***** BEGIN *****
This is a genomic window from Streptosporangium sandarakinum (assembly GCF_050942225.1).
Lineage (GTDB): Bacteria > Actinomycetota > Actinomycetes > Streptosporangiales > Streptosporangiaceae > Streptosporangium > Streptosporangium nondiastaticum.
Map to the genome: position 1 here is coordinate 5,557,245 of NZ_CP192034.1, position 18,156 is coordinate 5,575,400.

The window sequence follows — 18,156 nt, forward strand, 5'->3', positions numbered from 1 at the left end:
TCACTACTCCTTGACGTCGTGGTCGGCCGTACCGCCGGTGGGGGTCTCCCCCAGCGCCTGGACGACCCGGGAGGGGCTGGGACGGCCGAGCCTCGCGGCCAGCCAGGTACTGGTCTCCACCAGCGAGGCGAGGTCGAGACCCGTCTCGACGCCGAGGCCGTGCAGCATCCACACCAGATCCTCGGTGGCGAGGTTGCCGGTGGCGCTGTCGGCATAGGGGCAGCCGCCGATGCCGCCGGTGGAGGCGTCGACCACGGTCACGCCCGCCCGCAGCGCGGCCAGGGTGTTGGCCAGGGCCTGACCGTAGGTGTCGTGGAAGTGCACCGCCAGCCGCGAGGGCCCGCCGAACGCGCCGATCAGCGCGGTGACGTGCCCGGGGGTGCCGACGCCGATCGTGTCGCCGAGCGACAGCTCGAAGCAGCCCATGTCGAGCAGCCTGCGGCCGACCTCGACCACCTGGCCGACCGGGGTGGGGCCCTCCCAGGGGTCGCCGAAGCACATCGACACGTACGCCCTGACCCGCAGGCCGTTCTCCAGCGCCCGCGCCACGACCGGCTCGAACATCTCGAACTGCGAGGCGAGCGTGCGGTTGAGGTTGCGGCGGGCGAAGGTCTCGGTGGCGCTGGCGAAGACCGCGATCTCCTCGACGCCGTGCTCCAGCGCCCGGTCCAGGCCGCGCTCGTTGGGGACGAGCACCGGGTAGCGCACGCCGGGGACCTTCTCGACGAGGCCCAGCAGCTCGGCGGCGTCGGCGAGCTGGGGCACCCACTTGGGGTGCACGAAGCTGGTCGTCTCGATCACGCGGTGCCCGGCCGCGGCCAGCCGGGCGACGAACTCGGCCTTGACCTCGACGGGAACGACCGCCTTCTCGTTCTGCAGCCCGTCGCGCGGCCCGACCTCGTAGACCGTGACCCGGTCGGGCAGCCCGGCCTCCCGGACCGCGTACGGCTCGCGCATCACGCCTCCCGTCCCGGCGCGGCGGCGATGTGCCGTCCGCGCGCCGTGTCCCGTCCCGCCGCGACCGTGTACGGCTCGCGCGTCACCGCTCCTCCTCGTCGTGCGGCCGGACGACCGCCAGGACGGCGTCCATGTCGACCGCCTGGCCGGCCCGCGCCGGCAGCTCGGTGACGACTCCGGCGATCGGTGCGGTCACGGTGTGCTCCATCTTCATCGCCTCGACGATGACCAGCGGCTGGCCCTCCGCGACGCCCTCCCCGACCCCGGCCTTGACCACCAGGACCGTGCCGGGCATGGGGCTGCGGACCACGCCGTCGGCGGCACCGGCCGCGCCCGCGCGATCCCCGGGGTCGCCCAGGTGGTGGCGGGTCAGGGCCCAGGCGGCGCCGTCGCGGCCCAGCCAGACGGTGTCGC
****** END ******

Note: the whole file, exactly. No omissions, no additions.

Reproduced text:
This is a genomic window from Streptosporangium sandarakinum (assembly GCF_050942225.1).
Lineage (GTDB): Bacteria > Actinomycetota > Actinomycetes > Streptosporangiales > Streptosporangiaceae > Streptosporangium > Streptosporangium nondiastaticum.
Map to the genome: position 1 here is coordinate 5,557,245 of NZ_CP192034.1, position 18,156 is coordinate 5,575,400.

The window sequence follows — 18,156 nt, forward strand, 5'->3', positions numbered from 1 at the left end:
TCACTACTCCTTGACGTCGTGGTCGGCCGTACCGCCGGTGGGGGTCTCCCCCAGCGCCTGGACGACCCGGGAGGGGCTGGGACGGCCGAGCCTCGCGGCCAGCCAGGTACTGGTCTCCACCAGCGAGGCGAGGTCGAGACCCGTCTCGACGCCGAGGCCGTGCAGCATCCACACCAGATCCTCGGTGGCGAGGTTGCCGGTGGCGCTGTCGGCATAGGGGCAGCCGCCGATGCCGCCGGTGGAGGCGTCGACCACGGTCACGCCCGCCCGCAGCGCGGCCAGGGTGTTGGCCAGGGCCTGACCGTAGGTGTCGTGGAAGTGCACCGCCAGCCGCGAGGGCCCGCCGAACGCGCCGATCAGCGCGGTGACGTGCCCGGGGGTGCCGACGCCGATCGTGTCGCCGAGCGACAGCTCGAAGCAGCCCATGTCGAGCAGCCTGCGGCCGACCTCGACCACCTGGCCGACCGGGGTGGGGCCCTCCCAGGGGTCGCCGAAGCACATCGACACGTACGCCCTGACCCGCAGGCCGTTCTCCAGCGCCCGCGCCACGACCGGCTCGAACATCTCGAACTGCGAGGCGAGCGTGCGGTTGAGGTTGCGGCGGGCGAAGGTCTCGGTGGCGCTGGCGAAGACCGCGATCTCCTCGACGCCGTGCTCCAGCGCCCGGTCCAGGCCGCGCTCGTTGGGGACGAGCACCGGGTAGCGCACGCCGGGGACCTTCTCGACGAGGCCCAGCAGCTCGGCGGCGTCGGCGAGCTGGGGCACCCACTTGGGGTGCACGAAGCTGGTCGTCTCGATCACGCGGTGCCCGGCCGCGGCCAGCCGGGCGACGAACTCGGCCTTGACCTCGACGGGAACGACCGCCTTCTCGTTCTGCAGCCCGTCGCGCGGCCCGACCTCGTAGACCGTGACCCGGTCGGGCAGCCCGGCCTCCCGGACCGCGTACGGCTCGCGCATCACGCCTCCCGTCCCGGCGCGGCGGCGATGTGCCGTCCGCGCGCCGTGTCCCGTCCCGCCGCGACCGTGTACGGCTCGCGCGTCACCGCTCCTCCTCGTCGTGCGGCCGGACGACCGCCAGGACGGCGTCCATGTCGACCGCCTGGCCGGCCCGCGCCGGCAGCTCGGTGACGACTCCGGCGATCGGTGCGGTCACGGTGTGCTCCATCTTCATCGCCTCGACGATGACCAGCGGCTGGCCCTCCGCGACGCCCTCCCCGACCCCGGCCTTGACCACCAGGACCGTGCCGGGCATGGGGCTGCGGACCACGCCGTCGGCGGCACCGGCCGCGCCCGCGCGATCCCCGGGGTCGCCCAGGTGGTGGCGGGTCAGGGCCCAGGCGGCGCCGTCGCGGCCCAGCCAGACGGTGTCGC